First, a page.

Keeping the guest list small is one of the benefits of a destination wedding. As you’re only having a handful of guests you won’t be expected to invite the whole team from work or second cousins you haven’t seen since you were kids. So how do you decide who to include as destination wedding guests?
If you have already chosen your venue you may have been given a maximum capacity, but otherwise just jot down the names of close friends and relations that you don’t want to be without on your big day. The golden rule in putting together your destination wedding guest list is to invite people based on the fact that you want them to come, not whether you think they will actually be able to make the journey. It may be easier to think of it as a list of people you’d like to go on holiday with instead of a list of destination wedding guests.
Just putting the location and address of the wedding venue will let your guests know that it is a destination wedding so the wording of the invitation doesn’t need be very different to the wording for a traditional home wedding. However, many couples decide to put in an extra line explaining that they’d love the invitee to attend the wedding, but that they appreciate it might be too far to travel. This is a convenient way of saying to your guests that you won’t be upset if they don’t attend.
You will need to come to terms with the fact that fewer people will be able to attend a destination wedding than a home wedding. Work commitments, holidays that are already booked, and money issues can all make it difficult for guest to attend a destination wedding.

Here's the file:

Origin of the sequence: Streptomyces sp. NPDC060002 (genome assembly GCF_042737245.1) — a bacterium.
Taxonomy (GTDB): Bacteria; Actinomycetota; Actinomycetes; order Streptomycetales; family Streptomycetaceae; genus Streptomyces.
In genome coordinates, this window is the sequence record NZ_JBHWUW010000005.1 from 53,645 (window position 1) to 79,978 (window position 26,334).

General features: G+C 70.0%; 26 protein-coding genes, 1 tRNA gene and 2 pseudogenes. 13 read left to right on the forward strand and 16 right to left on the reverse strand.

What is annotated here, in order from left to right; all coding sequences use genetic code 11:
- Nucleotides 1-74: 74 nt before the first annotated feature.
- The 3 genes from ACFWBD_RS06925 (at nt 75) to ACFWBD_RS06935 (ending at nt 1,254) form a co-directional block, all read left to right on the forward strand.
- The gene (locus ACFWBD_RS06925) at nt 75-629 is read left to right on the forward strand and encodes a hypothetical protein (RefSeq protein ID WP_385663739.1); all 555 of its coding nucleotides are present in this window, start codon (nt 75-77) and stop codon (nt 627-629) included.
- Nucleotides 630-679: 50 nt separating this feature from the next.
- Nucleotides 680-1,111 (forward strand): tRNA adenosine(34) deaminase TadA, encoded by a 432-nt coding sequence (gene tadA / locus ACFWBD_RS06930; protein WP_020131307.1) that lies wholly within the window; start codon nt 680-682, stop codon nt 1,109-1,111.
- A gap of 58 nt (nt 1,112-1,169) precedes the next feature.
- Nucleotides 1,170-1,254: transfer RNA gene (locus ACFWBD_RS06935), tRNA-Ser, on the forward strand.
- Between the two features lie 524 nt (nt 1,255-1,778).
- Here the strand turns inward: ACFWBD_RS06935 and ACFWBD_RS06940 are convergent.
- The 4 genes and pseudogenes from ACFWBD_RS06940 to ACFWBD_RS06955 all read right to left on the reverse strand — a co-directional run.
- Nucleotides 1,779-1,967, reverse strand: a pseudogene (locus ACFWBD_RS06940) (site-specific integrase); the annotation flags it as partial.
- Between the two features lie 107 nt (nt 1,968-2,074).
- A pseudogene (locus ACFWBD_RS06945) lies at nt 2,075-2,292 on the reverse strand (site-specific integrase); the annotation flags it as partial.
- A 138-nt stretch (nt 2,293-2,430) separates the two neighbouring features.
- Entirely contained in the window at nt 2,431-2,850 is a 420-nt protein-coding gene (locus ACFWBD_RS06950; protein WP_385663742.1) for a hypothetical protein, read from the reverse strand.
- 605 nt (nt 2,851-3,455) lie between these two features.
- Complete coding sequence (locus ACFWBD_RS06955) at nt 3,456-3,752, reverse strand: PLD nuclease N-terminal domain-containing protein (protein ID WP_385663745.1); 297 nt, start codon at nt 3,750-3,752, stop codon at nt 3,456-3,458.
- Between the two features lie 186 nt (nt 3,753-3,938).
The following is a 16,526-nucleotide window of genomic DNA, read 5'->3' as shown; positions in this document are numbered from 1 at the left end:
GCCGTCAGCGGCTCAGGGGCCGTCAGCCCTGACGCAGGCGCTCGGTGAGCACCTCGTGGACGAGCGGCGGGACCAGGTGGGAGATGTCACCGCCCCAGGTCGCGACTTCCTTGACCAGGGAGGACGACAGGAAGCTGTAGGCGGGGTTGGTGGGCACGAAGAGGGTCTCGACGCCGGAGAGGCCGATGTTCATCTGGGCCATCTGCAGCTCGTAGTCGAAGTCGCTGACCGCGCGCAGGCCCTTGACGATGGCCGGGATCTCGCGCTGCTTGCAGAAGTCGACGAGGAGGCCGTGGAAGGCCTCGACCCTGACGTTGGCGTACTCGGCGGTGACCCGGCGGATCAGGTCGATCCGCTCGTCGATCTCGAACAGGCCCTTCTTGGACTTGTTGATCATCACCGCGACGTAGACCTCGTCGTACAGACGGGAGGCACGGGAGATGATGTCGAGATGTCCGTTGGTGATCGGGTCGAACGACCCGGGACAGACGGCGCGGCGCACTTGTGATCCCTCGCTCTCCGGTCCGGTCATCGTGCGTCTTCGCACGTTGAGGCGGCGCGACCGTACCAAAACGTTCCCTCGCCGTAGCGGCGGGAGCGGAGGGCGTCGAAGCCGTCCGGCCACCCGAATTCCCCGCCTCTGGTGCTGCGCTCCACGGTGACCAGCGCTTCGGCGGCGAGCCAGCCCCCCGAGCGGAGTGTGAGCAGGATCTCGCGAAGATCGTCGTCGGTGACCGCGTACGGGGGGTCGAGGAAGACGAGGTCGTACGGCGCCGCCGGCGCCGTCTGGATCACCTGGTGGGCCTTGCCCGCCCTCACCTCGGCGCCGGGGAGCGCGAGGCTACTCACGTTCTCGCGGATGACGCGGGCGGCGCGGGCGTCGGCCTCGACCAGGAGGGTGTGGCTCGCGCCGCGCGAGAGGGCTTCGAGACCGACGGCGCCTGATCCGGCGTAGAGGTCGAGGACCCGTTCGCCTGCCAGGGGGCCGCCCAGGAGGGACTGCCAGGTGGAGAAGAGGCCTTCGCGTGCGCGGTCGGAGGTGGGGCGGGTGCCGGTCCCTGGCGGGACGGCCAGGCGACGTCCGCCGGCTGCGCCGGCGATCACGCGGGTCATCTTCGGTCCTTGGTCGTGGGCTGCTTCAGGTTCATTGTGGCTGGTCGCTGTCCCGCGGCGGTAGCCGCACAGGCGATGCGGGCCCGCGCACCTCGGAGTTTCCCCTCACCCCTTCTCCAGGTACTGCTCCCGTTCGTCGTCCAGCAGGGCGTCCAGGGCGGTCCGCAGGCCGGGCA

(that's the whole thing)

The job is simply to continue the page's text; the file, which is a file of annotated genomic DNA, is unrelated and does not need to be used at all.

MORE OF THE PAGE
Guests will need to be informed a lot earlier than usual to save up and plan for a destination wedding. One of the best options is to send out save the date cards as soon as you have set a date, at least a year in advance if possible. It’s a good idea to include additional information about the trip, especially if you have managed to negotiate a good price on flights or accommodation with your travel agent.
After you have sent out the cards, you will probably start to get an idea of how many guests will be attending as they will be planning their trip and will probably be calling you with enquiries. Send out formal invitations to everyone that received a save the date card, even if you don’t expect them to come.
Brides and grooms that have a destination wedding often decide to have an informal gathering, such as a barbeque when they return home, so that everyone who couldn’t make the wedding can still come and join them in their celebrations.
If it’s possible to plan this before you send out the wedding invitations, you can put both parties on invite, and that way guests that can’t attend the destination wedding don’t feel they are missing out completely. To avoid misunderstandings, include an rsvp card so guests can tick whether they are attending the destination wedding, the party at home, both, or neither.